This article includes a travel guide to Hong Kong city and the best things to do there.
Hong Kong city has so much to offer, from the glistening skyscrapers to delicious dim sums, convenient take-out meals, and the largest shopping hub in the Asian subcontinent.
Whether it’s Hong Kong Disneyland or savoring the delectable Chinese food, there’s always something for everyone to enjoy.
Hong Kong City is located on China’s south coast, east of the Pearl River estuary. The region is bounded to Guangdong province’s north and east, south, and west by the South China Sea.
These top 15 tourist attractions and activities in Hong Kong City listed below are all you need for a fantastic vacation in the city!
#1 Hong Kong City’s Disneyland
Nobody wants to miss Disneyland, whether they are a child or an adult. The theme park’s bright and musical displays and famous Disney characters’ appearance with its friendly atmosphere make it Hong Kong’s most visited attraction.
Similarly, the Ocean World’s educational exhibits, interactive displays, and thrilling rides shouldn’t be missed!
This theme park, which features seven regions or zones- Main Street, U.S.A., Fantasyland, Adventureland, Tomorrowland, Grizzly Gulch, Mystic Point, and Toy Story Land, are thoroughly created after Disney’s iconic animation shows, is a perfect attraction that will keep you and your family entertained throughout your day adventure.
Not to mention the varied Chinese and Western cuisine available in different restaurants across the theme park that provide excellent service for you and your little ones to enjoy.
Cast members at the theme park speak Cantonese, English, and Mandarin. So anyone from any part of the world can interact with them! Traditional and simplified Chinese and English, Japanese, Thai, Malay, and Indonesian are printed on the guide maps.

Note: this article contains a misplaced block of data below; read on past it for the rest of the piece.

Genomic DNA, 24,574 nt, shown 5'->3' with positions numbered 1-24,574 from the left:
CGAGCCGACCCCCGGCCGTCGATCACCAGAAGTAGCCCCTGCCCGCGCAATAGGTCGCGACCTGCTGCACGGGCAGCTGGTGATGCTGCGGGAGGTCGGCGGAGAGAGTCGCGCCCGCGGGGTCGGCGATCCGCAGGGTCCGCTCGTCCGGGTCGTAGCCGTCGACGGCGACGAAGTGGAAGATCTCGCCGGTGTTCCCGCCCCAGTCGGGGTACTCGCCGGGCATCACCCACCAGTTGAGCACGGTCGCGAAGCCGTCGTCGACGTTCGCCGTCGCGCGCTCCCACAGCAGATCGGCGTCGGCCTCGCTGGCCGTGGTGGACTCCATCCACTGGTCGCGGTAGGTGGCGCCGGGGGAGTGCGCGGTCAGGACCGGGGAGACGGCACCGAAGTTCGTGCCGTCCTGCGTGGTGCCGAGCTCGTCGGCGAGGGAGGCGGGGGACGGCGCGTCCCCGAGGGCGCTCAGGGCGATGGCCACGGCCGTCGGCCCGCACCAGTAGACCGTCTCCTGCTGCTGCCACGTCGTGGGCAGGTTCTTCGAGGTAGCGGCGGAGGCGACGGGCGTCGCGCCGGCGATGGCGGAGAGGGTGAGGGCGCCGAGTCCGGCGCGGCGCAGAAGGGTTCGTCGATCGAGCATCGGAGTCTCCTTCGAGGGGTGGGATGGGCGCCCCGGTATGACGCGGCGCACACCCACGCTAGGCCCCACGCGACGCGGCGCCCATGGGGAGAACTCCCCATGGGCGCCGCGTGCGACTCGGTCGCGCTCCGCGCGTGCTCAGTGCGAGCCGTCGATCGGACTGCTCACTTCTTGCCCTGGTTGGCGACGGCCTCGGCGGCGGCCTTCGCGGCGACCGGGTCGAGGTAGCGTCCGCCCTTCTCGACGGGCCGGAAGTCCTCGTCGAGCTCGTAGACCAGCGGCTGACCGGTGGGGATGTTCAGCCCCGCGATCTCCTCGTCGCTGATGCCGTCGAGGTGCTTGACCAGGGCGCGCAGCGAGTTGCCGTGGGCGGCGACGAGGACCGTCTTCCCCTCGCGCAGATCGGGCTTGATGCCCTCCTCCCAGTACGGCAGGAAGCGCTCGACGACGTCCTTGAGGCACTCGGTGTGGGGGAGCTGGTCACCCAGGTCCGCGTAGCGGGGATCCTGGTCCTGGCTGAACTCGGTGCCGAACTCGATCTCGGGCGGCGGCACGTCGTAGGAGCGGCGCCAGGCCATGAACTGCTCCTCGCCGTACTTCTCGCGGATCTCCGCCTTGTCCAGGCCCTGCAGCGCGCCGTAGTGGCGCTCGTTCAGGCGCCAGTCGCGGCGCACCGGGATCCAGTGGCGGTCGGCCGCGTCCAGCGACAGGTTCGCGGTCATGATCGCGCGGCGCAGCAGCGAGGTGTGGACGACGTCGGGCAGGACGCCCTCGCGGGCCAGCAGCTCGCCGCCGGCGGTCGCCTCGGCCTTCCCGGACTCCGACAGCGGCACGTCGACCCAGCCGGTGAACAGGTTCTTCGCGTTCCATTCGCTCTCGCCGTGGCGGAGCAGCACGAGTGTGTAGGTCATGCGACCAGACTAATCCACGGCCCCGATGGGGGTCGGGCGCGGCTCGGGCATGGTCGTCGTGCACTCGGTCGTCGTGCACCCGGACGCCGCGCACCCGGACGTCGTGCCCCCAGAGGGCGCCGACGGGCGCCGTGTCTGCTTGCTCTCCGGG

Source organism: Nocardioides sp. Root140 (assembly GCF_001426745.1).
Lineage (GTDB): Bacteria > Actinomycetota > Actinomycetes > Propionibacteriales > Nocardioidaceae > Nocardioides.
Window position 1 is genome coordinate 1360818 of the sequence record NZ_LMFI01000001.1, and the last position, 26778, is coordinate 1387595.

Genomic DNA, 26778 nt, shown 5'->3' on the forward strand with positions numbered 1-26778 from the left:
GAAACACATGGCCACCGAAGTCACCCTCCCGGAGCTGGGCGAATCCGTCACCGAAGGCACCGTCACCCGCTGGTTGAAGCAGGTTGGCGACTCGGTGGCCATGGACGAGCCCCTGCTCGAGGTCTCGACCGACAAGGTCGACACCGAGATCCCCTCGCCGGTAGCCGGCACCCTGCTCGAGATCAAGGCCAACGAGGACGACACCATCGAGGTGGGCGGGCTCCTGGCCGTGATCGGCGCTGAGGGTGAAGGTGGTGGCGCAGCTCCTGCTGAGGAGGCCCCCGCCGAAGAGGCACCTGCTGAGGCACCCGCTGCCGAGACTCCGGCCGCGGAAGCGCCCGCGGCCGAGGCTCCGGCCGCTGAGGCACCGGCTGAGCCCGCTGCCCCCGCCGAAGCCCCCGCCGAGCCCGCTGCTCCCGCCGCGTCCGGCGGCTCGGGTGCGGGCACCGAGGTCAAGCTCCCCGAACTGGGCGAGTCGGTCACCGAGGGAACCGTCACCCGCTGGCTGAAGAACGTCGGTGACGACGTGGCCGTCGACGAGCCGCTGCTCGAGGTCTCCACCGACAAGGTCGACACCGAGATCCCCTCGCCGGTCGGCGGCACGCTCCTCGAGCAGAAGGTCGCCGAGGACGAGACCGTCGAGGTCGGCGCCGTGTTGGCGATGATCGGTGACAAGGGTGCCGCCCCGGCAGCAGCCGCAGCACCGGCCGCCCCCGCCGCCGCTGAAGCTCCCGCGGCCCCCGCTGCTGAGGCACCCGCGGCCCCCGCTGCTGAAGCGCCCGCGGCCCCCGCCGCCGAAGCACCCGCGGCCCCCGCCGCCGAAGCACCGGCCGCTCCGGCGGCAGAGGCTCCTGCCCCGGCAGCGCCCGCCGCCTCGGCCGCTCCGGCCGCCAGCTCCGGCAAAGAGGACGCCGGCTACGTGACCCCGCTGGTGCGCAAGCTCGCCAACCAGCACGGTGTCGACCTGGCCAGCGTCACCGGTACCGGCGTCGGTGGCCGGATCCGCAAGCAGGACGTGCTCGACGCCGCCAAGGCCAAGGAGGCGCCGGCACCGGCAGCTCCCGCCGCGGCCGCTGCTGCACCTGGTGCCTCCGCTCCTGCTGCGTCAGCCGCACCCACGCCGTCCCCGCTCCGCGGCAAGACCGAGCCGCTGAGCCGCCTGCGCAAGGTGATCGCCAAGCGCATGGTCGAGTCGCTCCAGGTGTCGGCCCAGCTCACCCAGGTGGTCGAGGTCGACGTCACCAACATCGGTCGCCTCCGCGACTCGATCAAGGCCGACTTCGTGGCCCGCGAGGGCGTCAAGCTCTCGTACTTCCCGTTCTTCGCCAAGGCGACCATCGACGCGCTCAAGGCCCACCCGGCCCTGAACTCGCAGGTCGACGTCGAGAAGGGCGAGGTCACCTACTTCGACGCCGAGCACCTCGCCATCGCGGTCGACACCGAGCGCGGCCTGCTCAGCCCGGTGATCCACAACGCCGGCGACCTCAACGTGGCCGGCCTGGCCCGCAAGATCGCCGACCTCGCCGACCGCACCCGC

#2 Ride Along With Hong Kong City’s Star Ferry
This sailboat provides the most scenic route, transporting passengers between the Kowloon Peninsula and Hong Kong Island. You will be right in the middle of the city’s famed skyline, which will make for incredible photo opportunities, especially at night.
Many recent visitors hailed the views as priceless, noting that seeing the city’s many high skyscrapers while floating along the tranquil waters of Victoria Harbour took their breath away.
Some others suggested taking the ferry at 8 p.m. to see the Symphony at Lights Performance, the world’s largest permanent light and sound show.
#3 Hong Kong City Museum
The Hong Kong Museum of History houses 400 million years of history, from ancient periods to the current era.
This enormous complex, which covers more than 75,000 square feet, offers a permanent display detailing Hong Kong’s history and temporary exhibits appealing to visitors of different types of interests.
Local cuisine culture, clothes, and even public transit have all been featured in previous displays. The museum now houses over 90,000 historical pieces and materials, so anticipate spending a few hours seeing the entire facility.
The museum’s collection is extensive and extremely informative. Because it is so large, visitors recommend choosing which exhibits you want to see rather than going in order, as you may wind up spending the entire day there.
#4 Hong Kong City’s Tsim Sha Tsui Promenade
The promenade, located on the outskirts of the famed Tsim Sha Tsui neighborhood on the Kowloon Peninsula, is a popular tourist destination in Hong Kong.
The Tsim Sha Tsui promenade, stretching from Hong Kong’s colonial-era Clock Tower to Hung Hom, provides unrestricted views of Hong Kong Island’s beautiful cityscape.
During the day, the boats enter and exit Victoria Harbour, but at night you can see the Symphony of the Stars (a sound-and-light show) cast spectacular lights onto the Hong Kong skyline from 8 to about 8:20 p.m. Consider taking in the scene at one of the many restaurants and pubs in the area, whether it’s day or night.
The Tsim Sha Tsui Promenade begins at the Star Ferry Pier and is easily accessible via the MTR’s East Tsim Sha Tsui Station.